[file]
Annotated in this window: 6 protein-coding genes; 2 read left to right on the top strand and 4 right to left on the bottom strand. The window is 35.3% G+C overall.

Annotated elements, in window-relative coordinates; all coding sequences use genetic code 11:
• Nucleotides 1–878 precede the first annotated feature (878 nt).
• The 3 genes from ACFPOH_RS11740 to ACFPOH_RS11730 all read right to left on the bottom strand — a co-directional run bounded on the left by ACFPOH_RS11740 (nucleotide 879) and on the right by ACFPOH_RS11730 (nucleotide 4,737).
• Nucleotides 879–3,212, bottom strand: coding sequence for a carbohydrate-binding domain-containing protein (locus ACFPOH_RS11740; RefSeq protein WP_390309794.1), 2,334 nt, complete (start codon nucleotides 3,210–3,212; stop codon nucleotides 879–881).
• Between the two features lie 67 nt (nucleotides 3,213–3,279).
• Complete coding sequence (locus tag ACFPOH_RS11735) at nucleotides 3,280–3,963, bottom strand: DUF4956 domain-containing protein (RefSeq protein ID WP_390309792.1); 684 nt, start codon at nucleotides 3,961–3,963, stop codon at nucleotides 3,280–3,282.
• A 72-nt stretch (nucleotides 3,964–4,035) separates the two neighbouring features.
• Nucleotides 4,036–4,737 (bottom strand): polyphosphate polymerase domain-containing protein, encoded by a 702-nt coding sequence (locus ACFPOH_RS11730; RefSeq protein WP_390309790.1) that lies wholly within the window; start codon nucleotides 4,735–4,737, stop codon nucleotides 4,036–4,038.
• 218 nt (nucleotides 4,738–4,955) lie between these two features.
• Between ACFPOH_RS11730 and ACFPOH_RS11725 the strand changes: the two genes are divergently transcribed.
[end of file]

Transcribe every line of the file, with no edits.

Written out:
Annotated in this window: 6 protein-coding genes; 2 read left to right on the top strand and 4 right to left on the bottom strand. The window is 35.3% G+C overall.

Annotated elements, in window-relative coordinates; all coding sequences use genetic code 11:
• Nucleotides 1–878 precede the first annotated feature (878 nt).
• The 3 genes from ACFPOH_RS11740 to ACFPOH_RS11730 all read right to left on the bottom strand — a co-directional run bounded on the left by ACFPOH_RS11740 (nucleotide 879) and on the right by ACFPOH_RS11730 (nucleotide 4,737).
• Nucleotides 879–3,212, bottom strand: coding sequence for a carbohydrate-binding domain-containing protein (locus ACFPOH_RS11740; RefSeq protein WP_390309794.1), 2,334 nt, complete (start codon nucleotides 3,210–3,212; stop codon nucleotides 879–881).
• Between the two features lie 67 nt (nucleotides 3,213–3,279).
• Complete coding sequence (locus tag ACFPOH_RS11735) at nucleotides 3,280–3,963, bottom strand: DUF4956 domain-containing protein (RefSeq protein ID WP_390309792.1); 684 nt, start codon at nucleotides 3,961–3,963, stop codon at nucleotides 3,280–3,282.
• A 72-nt stretch (nucleotides 3,964–4,035) separates the two neighbouring features.
• Nucleotides 4,036–4,737 (bottom strand): polyphosphate polymerase domain-containing protein, encoded by a 702-nt coding sequence (locus ACFPOH_RS11730; RefSeq protein WP_390309790.1) that lies wholly within the window; start codon nucleotides 4,735–4,737, stop codon nucleotides 4,036–4,038.
• 218 nt (nucleotides 4,738–4,955) lie between these two features.
• Between ACFPOH_RS11730 and ACFPOH_RS11725 the strand changes: the two genes are divergently transcribed.